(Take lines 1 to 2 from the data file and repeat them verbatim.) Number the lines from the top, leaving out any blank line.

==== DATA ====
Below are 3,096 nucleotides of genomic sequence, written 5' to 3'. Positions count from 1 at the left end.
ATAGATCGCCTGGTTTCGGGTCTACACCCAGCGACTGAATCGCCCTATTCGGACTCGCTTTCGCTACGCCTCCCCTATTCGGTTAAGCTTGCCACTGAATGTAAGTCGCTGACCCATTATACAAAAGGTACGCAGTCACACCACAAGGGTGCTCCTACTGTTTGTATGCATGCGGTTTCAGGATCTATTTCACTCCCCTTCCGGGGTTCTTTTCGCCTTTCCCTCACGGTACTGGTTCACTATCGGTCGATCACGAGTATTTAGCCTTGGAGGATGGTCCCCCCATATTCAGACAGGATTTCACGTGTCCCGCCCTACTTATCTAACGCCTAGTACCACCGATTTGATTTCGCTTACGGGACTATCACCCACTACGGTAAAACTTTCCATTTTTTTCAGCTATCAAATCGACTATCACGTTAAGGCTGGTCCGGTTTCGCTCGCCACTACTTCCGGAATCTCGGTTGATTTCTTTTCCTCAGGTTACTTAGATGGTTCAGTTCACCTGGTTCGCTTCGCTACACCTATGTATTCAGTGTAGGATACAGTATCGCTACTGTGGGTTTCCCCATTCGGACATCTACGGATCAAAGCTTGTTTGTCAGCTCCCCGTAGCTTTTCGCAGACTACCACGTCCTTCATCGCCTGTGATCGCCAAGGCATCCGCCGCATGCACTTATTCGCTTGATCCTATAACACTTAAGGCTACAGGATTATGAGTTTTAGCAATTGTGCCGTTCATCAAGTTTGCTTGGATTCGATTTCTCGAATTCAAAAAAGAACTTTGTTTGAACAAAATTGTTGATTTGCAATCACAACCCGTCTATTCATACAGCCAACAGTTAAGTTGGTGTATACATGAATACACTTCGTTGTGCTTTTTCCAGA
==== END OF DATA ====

Below are 3,096 nucleotides of genomic sequence, written 5' to 3'. Positions count from 1 at the left end.
ATAGATCGCCTGGTTTCGGGTCTACACCCAGCGACTGAATCGCCCTATTCGGACTCGCTTTCGCTACGCCTCCCCTATTCGGTTAAGCTTGCCACTGAATGTAAGTCGCTGACCCATTATACAAAAGGTACGCAGTCACACCACAAGGGTGCTCCTACTGTTTGTATGCATGCGGTTTCAGGATCTATTTCACTCCCCTTCCGGGGTTCTTTTCGCCTTTCCCTCACGGTACTGGTTCACTATCGGTCGATCACGAGTATTTAGCCTTGGAGGATGGTCCCCCCATATTCAGACAGGATTTCACGTGTCCCGCCCTACTTATCTAACGCCTAGTACCACCGATTTGATTTCGCTTACGGGACTATCACCCACTACGGTAAAACTTTCCATTTTTTTCAGCTATCAAATCGACTATCACGTTAAGGCTGGTCCGGTTTCGCTCGCCACTACTTCCGGAATCTCGGTTGATTTCTTTTCCTCAGGTTACTTAGATGGTTCAGTTCACCTGGTTCGCTTCGCTACACCTATGTATTCAGTGTAGGATACAGTATCGCTACTGTGGGTTTCCCCATTCGGACATCTACGGATCAAAGCTTGTTTGTCAGCTCCCCGTAGCTTTTCGCAGACTACCACGTCCTTCATCGCCTGTGATCGCCAAGGCATCCGCCGCATGCACTTATTCGCTTGATCCTATAACACTTAAGGCTACAGGATTATGAGTTTTAGCAATTGTGCCGTTCATCAAGTTTGCTTGGATTCGATTTCTCGAATTCAAAAAAGAACTTTGTTTGAACAAAATTGTTGATTTGCAATCACAACCCGTCTATTCATACAGCCAACAGTTAAGTTGGTGTATACATGAATACACTTCGTTGTGCTTTTTCCAGA